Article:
Trillium Book Awards Author Reading 2015

Ten Questions, with Bruce Sellery

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Ten Questions, with Bruce Sellery

Was one of your New Year's resolutions to get a handle on your finances? If so, business journalist and broadcaster Bruce Sellery has written just the book for you. Moolala: Why Smart People Do Dumb Things with Their Money — and What You Can Do About It (McClelland & Stewart) combines interactive exercises, personal stories and practical advice to give you a simple but essential guide to managing your money in a way that lets you live the life you want. Here, Bruce lets Open Book readers in on a few of his secrets to success.

Moolala hits store shelves today!

Open Book:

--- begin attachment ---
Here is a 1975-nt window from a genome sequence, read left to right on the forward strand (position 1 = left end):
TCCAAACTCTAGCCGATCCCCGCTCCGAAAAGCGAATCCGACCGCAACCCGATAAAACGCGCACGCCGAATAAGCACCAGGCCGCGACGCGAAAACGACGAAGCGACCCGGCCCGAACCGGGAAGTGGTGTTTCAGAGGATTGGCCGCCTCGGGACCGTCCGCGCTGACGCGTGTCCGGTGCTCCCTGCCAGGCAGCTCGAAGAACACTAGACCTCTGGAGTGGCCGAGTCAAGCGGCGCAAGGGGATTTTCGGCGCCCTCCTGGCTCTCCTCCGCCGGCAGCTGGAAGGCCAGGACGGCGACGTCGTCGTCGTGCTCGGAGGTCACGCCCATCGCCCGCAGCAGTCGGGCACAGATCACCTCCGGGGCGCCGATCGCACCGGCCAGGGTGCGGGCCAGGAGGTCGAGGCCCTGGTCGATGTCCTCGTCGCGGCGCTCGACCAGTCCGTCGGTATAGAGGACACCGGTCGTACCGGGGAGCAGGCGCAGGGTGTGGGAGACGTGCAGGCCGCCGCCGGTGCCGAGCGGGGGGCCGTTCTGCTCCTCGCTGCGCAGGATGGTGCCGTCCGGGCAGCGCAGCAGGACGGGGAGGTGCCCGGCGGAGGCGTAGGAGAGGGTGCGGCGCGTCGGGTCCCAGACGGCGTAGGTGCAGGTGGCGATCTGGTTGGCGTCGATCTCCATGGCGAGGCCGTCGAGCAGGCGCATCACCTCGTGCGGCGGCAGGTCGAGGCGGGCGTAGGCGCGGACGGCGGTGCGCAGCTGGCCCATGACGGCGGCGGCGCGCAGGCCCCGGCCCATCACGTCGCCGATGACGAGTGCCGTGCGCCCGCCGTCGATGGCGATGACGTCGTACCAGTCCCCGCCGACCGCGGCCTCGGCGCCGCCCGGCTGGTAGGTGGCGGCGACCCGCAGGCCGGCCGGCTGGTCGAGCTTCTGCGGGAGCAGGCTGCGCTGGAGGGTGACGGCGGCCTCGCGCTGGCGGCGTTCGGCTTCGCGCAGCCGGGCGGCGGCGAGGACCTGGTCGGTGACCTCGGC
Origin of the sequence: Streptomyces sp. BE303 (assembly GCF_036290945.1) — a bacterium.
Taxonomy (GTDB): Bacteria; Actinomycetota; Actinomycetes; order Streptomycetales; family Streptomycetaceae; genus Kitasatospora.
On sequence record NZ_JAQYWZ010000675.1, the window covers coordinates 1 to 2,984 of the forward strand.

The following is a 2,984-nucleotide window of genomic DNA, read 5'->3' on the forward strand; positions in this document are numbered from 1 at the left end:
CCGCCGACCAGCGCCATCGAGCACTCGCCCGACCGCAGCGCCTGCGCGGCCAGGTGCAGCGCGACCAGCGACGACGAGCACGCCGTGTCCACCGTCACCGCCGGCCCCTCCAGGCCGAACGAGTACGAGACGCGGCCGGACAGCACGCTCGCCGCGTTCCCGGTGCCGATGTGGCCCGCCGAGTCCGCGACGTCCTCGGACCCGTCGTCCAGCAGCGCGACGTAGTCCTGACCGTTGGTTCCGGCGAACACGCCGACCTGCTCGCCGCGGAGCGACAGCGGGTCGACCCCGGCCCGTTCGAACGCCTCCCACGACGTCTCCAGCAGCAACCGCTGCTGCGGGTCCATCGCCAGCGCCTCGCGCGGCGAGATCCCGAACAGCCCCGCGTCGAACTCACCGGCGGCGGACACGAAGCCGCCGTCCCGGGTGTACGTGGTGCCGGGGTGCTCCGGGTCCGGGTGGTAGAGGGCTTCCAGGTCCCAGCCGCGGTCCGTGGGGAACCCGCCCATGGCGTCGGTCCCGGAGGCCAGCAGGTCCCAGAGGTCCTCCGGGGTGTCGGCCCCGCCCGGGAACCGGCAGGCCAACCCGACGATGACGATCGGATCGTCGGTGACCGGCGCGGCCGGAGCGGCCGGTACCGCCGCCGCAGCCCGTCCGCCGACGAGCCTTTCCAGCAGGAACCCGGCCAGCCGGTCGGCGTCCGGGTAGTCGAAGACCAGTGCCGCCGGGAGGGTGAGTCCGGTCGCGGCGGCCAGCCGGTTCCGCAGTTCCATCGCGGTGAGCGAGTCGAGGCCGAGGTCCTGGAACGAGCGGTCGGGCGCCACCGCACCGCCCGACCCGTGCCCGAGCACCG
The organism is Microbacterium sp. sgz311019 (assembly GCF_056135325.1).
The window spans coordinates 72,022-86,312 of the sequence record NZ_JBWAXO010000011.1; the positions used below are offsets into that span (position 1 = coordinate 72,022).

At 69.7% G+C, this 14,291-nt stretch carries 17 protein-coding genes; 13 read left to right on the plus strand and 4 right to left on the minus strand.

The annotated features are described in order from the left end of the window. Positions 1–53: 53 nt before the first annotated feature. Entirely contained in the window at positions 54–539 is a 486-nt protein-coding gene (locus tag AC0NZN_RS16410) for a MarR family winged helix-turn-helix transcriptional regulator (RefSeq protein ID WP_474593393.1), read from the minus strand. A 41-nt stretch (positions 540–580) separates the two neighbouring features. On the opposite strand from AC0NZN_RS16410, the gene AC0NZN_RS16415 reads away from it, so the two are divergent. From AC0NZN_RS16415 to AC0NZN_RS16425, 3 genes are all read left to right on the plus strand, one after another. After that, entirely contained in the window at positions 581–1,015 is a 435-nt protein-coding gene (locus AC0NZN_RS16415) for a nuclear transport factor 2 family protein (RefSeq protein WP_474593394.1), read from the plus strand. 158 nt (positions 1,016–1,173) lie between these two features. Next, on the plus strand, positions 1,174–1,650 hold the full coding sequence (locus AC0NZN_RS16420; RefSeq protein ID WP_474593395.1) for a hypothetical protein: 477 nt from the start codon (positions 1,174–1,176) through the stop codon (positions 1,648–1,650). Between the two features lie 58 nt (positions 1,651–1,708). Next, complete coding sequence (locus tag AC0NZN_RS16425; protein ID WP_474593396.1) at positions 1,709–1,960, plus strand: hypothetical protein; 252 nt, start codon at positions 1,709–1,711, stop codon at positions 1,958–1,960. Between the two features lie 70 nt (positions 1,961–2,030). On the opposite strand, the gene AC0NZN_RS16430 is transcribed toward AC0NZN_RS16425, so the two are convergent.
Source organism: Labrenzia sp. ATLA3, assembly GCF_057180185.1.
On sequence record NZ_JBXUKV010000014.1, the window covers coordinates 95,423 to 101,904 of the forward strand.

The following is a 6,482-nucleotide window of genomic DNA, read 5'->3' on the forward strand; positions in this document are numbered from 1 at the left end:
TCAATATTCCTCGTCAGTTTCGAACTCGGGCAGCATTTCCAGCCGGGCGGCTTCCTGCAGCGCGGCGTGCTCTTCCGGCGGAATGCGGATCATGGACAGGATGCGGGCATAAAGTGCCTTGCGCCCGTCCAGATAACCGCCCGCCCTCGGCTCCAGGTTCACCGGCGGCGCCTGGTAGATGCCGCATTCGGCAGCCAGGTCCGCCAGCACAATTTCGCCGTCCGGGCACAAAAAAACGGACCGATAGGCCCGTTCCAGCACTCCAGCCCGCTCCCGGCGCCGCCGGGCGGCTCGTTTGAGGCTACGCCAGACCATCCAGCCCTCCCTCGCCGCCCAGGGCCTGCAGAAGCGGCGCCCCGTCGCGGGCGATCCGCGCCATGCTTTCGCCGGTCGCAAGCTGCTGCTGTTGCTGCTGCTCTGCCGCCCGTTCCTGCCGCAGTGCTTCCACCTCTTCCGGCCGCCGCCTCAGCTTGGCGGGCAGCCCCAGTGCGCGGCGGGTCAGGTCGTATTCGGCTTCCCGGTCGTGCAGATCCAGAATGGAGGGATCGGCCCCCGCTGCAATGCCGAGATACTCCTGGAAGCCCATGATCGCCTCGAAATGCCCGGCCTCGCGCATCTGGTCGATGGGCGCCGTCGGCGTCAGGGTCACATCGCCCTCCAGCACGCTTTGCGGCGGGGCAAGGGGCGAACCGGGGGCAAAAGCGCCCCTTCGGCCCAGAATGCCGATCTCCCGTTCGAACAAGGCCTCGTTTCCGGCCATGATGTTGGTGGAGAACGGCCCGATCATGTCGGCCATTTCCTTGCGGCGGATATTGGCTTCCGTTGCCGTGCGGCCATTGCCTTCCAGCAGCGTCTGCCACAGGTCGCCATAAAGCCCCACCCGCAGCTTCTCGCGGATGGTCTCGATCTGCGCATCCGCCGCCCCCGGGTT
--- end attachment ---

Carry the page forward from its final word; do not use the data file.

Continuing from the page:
Tell us why you decided to write Moolala: Why Smart People Do Dumb Things with Their Money — and What You Can Do About It.

Bruce Sellery:

I had been covering business news for many years. But the light bulb really came on when an old friend — a smart and accomplished woman — told me she didn’t know where to start in getting a handle on her money. I was spending all my time on the minutiae of quarterly earnings and economic forecasts, when what most people in this country needed was a way to get people engaged in the basics of personal finance. I wanted to try to do that, and that is why I wrote this book.

OB:

How did you develop the strategies for smart money management that you describe in Moolala?

BS:

In addition to business journalism, I have a background developing and delivering training. So I started by holding a pilot workshop for a group of friends. Based on their feedback I developed the workshop further and lead it over and over again to new groups. The main thing I learned was that insight trumped information every time. I had to help people understand themselves better, and uncover their own unique vested interest in personal finance. If I did that, they’d fill in the gaps in their knowledge.